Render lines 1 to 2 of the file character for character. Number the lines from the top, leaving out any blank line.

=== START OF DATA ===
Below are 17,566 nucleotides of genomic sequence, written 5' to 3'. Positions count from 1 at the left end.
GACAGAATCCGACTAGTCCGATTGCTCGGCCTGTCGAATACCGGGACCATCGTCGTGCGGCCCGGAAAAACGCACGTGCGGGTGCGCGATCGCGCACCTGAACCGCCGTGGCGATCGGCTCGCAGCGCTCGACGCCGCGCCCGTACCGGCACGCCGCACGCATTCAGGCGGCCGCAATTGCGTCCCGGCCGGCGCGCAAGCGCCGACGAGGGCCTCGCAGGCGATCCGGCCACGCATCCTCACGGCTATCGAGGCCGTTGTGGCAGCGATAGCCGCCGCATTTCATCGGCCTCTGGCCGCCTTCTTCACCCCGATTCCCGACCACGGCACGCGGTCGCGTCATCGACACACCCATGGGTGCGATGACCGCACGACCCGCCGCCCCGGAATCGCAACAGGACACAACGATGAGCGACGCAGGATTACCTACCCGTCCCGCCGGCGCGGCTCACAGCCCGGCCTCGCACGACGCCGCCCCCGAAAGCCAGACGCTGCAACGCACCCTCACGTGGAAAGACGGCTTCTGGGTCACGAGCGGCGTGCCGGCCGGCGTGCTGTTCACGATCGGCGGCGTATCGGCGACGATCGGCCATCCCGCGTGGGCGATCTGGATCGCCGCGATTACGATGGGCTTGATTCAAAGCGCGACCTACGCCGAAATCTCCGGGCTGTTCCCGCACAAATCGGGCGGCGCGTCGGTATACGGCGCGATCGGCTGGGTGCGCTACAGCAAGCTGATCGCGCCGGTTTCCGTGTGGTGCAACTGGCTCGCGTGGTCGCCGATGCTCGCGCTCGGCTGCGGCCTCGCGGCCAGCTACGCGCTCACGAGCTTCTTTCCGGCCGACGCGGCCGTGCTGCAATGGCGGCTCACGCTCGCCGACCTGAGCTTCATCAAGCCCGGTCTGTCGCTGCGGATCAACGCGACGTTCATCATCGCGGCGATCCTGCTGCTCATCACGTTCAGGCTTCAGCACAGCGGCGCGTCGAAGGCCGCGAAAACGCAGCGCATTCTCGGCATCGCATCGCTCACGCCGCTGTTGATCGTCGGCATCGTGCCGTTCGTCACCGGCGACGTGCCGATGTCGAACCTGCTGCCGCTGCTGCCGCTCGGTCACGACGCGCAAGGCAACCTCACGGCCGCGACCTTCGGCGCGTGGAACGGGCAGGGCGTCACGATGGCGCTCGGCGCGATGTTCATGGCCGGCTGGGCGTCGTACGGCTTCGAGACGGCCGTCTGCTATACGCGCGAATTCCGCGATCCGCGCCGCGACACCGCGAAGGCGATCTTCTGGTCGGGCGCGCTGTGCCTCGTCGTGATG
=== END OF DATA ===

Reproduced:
Below are 17,566 nucleotides of genomic sequence, written 5' to 3'. Positions count from 1 at the left end.
GACAGAATCCGACTAGTCCGATTGCTCGGCCTGTCGAATACCGGGACCATCGTCGTGCGGCCCGGAAAAACGCACGTGCGGGTGCGCGATCGCGCACCTGAACCGCCGTGGCGATCGGCTCGCAGCGCTCGACGCCGCGCCCGTACCGGCACGCCGCACGCATTCAGGCGGCCGCAATTGCGTCCCGGCCGGCGCGCAAGCGCCGACGAGGGCCTCGCAGGCGATCCGGCCACGCATCCTCACGGCTATCGAGGCCGTTGTGGCAGCGATAGCCGCCGCATTTCATCGGCCTCTGGCCGCCTTCTTCACCCCGATTCCCGACCACGGCACGCGGTCGCGTCATCGACACACCCATGGGTGCGATGACCGCACGACCCGCCGCCCCGGAATCGCAACAGGACACAACGATGAGCGACGCAGGATTACCTACCCGTCCCGCCGGCGCGGCTCACAGCCCGGCCTCGCACGACGCCGCCCCCGAAAGCCAGACGCTGCAACGCACCCTCACGTGGAAAGACGGCTTCTGGGTCACGAGCGGCGTGCCGGCCGGCGTGCTGTTCACGATCGGCGGCGTATCGGCGACGATCGGCCATCCCGCGTGGGCGATCTGGATCGCCGCGATTACGATGGGCTTGATTCAAAGCGCGACCTACGCCGAAATCTCCGGGCTGTTCCCGCACAAATCGGGCGGCGCGTCGGTATACGGCGCGATCGGCTGGGTGCGCTACAGCAAGCTGATCGCGCCGGTTTCCGTGTGGTGCAACTGGCTCGCGTGGTCGCCGATGCTCGCGCTCGGCTGCGGCCTCGCGGCCAGCTACGCGCTCACGAGCTTCTTTCCGGCCGACGCGGCCGTGCTGCAATGGCGGCTCACGCTCGCCGACCTGAGCTTCATCAAGCCCGGTCTGTCGCTGCGGATCAACGCGACGTTCATCATCGCGGCGATCCTGCTGCTCATCACGTTCAGGCTTCAGCACAGCGGCGCGTCGAAGGCCGCGAAAACGCAGCGCATTCTCGGCATCGCATCGCTCACGCCGCTGTTGATCGTCGGCATCGTGCCGTTCGTCACCGGCGACGTGCCGATGTCGAACCTGCTGCCGCTGCTGCCGCTCGGTCACGACGCGCAAGGCAACCTCACGGCCGCGACCTTCGGCGCGTGGAACGGGCAGGGCGTCACGATGGCGCTCGGCGCGATGTTCATGGCCGGCTGGGCGTCGTACGGCTTCGAGACGGCCGTCTGCTATACGCGCGAATTCCGCGATCCGCGCCGCGACACCGCGAAGGCGATCTTCTGGTCGGGCGCGCTGTGCCTCGTCGTGATG